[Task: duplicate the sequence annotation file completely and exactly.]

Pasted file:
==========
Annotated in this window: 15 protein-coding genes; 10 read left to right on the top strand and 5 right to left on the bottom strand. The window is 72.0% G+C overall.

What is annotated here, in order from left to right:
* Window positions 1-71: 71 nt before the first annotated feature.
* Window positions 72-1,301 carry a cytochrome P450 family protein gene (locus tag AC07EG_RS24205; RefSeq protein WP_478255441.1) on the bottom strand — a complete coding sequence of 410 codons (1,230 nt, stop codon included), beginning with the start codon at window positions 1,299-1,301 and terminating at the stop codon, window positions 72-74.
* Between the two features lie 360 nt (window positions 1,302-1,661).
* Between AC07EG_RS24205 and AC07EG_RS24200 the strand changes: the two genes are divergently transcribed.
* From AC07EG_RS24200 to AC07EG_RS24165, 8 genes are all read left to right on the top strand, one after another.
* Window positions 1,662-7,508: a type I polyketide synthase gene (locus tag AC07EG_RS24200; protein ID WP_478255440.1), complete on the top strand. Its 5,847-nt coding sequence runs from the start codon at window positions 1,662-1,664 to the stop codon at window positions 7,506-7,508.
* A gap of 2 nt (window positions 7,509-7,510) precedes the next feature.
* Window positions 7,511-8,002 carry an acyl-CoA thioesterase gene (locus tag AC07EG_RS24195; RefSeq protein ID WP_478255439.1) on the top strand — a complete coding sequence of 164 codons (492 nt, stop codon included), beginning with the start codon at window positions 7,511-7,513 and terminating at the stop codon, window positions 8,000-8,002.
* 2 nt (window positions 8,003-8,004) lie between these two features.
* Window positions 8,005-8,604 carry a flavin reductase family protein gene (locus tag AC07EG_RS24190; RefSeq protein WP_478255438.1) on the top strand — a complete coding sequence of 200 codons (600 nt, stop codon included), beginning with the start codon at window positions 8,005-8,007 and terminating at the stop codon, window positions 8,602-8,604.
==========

Annotated in this window: 15 protein-coding genes; 10 read left to right on the top strand and 5 right to left on the bottom strand. The window is 72.0% G+C overall.

What is annotated here, in order from left to right:
* Window positions 1-71: 71 nt before the first annotated feature.
* Window positions 72-1,301 carry a cytochrome P450 family protein gene (locus tag AC07EG_RS24205; RefSeq protein WP_478255441.1) on the bottom strand — a complete coding sequence of 410 codons (1,230 nt, stop codon included), beginning with the start codon at window positions 1,299-1,301 and terminating at the stop codon, window positions 72-74.
* Between the two features lie 360 nt (window positions 1,302-1,661).
* Between AC07EG_RS24205 and AC07EG_RS24200 the strand changes: the two genes are divergently transcribed.
* From AC07EG_RS24200 to AC07EG_RS24165, 8 genes are all read left to right on the top strand, one after another.
* Window positions 1,662-7,508: a type I polyketide synthase gene (locus tag AC07EG_RS24200; protein ID WP_478255440.1), complete on the top strand. Its 5,847-nt coding sequence runs from the start codon at window positions 1,662-1,664 to the stop codon at window positions 7,506-7,508.
* A gap of 2 nt (window positions 7,509-7,510) precedes the next feature.
* Window positions 7,511-8,002 carry an acyl-CoA thioesterase gene (locus tag AC07EG_RS24195; RefSeq protein ID WP_478255439.1) on the top strand — a complete coding sequence of 164 codons (492 nt, stop codon included), beginning with the start codon at window positions 7,511-7,513 and terminating at the stop codon, window positions 8,000-8,002.
* 2 nt (window positions 8,003-8,004) lie between these two features.
* Window positions 8,005-8,604 carry a flavin reductase family protein gene (locus tag AC07EG_RS24190; RefSeq protein WP_478255438.1) on the top strand — a complete coding sequence of 200 codons (600 nt, stop codon included), beginning with the start codon at window positions 8,005-8,007 and terminating at the stop codon, window positions 8,602-8,604.